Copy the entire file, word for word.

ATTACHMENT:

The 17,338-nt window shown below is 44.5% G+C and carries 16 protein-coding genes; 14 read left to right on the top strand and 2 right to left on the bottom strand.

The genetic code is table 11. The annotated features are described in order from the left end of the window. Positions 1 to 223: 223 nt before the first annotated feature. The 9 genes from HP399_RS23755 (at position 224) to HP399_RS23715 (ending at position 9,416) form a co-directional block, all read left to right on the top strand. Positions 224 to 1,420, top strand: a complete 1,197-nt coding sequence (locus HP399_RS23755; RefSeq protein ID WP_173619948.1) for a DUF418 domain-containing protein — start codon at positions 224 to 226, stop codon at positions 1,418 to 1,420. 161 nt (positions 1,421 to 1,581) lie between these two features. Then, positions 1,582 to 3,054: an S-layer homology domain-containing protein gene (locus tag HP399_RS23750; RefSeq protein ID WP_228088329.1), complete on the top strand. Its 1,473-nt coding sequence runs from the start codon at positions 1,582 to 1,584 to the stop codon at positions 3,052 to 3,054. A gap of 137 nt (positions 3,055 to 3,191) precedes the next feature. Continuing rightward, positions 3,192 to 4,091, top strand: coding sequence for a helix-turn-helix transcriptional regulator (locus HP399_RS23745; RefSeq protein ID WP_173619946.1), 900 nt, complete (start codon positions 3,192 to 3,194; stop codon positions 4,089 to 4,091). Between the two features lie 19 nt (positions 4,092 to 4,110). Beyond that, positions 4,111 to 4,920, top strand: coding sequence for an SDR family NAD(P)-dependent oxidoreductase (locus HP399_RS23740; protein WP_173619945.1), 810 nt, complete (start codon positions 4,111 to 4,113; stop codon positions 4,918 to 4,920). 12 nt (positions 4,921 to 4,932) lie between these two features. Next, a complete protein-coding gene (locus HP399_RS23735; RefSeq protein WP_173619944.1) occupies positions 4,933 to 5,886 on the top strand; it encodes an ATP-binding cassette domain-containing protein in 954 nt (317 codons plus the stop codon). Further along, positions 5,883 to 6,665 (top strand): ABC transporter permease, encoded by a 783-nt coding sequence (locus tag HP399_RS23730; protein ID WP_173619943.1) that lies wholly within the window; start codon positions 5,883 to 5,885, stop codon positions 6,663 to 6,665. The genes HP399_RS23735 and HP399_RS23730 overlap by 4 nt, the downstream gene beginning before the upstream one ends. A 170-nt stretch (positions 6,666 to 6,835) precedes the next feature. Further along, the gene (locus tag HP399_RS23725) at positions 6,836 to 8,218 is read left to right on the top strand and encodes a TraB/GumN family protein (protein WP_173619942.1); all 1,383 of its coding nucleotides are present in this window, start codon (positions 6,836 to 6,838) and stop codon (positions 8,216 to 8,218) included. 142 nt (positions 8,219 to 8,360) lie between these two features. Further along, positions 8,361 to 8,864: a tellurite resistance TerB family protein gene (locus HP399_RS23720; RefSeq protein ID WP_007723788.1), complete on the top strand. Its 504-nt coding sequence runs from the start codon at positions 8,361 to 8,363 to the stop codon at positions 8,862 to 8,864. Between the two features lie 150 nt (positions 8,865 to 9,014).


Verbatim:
The 17,338-nt window shown below is 44.5% G+C and carries 16 protein-coding genes; 14 read left to right on the top strand and 2 right to left on the bottom strand.

The genetic code is table 11. The annotated features are described in order from the left end of the window. Positions 1 to 223: 223 nt before the first annotated feature. The 9 genes from HP399_RS23755 (at position 224) to HP399_RS23715 (ending at position 9,416) form a co-directional block, all read left to right on the top strand. Positions 224 to 1,420, top strand: a complete 1,197-nt coding sequence (locus HP399_RS23755; RefSeq protein ID WP_173619948.1) for a DUF418 domain-containing protein — start codon at positions 224 to 226, stop codon at positions 1,418 to 1,420. 161 nt (positions 1,421 to 1,581) lie between these two features. Then, positions 1,582 to 3,054: an S-layer homology domain-containing protein gene (locus tag HP399_RS23750; RefSeq protein ID WP_228088329.1), complete on the top strand. Its 1,473-nt coding sequence runs from the start codon at positions 1,582 to 1,584 to the stop codon at positions 3,052 to 3,054. A gap of 137 nt (positions 3,055 to 3,191) precedes the next feature. Continuing rightward, positions 3,192 to 4,091, top strand: coding sequence for a helix-turn-helix transcriptional regulator (locus HP399_RS23745; RefSeq protein ID WP_173619946.1), 900 nt, complete (start codon positions 3,192 to 3,194; stop codon positions 4,089 to 4,091). Between the two features lie 19 nt (positions 4,092 to 4,110). Beyond that, positions 4,111 to 4,920, top strand: coding sequence for an SDR family NAD(P)-dependent oxidoreductase (locus HP399_RS23740; protein WP_173619945.1), 810 nt, complete (start codon positions 4,111 to 4,113; stop codon positions 4,918 to 4,920). 12 nt (positions 4,921 to 4,932) lie between these two features. Next, a complete protein-coding gene (locus HP399_RS23735; RefSeq protein WP_173619944.1) occupies positions 4,933 to 5,886 on the top strand; it encodes an ATP-binding cassette domain-containing protein in 954 nt (317 codons plus the stop codon). Further along, positions 5,883 to 6,665 (top strand): ABC transporter permease, encoded by a 783-nt coding sequence (locus tag HP399_RS23730; protein ID WP_173619943.1) that lies wholly within the window; start codon positions 5,883 to 5,885, stop codon positions 6,663 to 6,665. The genes HP399_RS23735 and HP399_RS23730 overlap by 4 nt, the downstream gene beginning before the upstream one ends. A 170-nt stretch (positions 6,666 to 6,835) precedes the next feature. Further along, the gene (locus tag HP399_RS23725) at positions 6,836 to 8,218 is read left to right on the top strand and encodes a TraB/GumN family protein (protein WP_173619942.1); all 1,383 of its coding nucleotides are present in this window, start codon (positions 6,836 to 6,838) and stop codon (positions 8,216 to 8,218) included. 142 nt (positions 8,219 to 8,360) lie between these two features. Further along, positions 8,361 to 8,864: a tellurite resistance TerB family protein gene (locus HP399_RS23720; RefSeq protein ID WP_007723788.1), complete on the top strand. Its 504-nt coding sequence runs from the start codon at positions 8,361 to 8,363 to the stop codon at positions 8,862 to 8,864. Between the two features lie 150 nt (positions 8,865 to 9,014).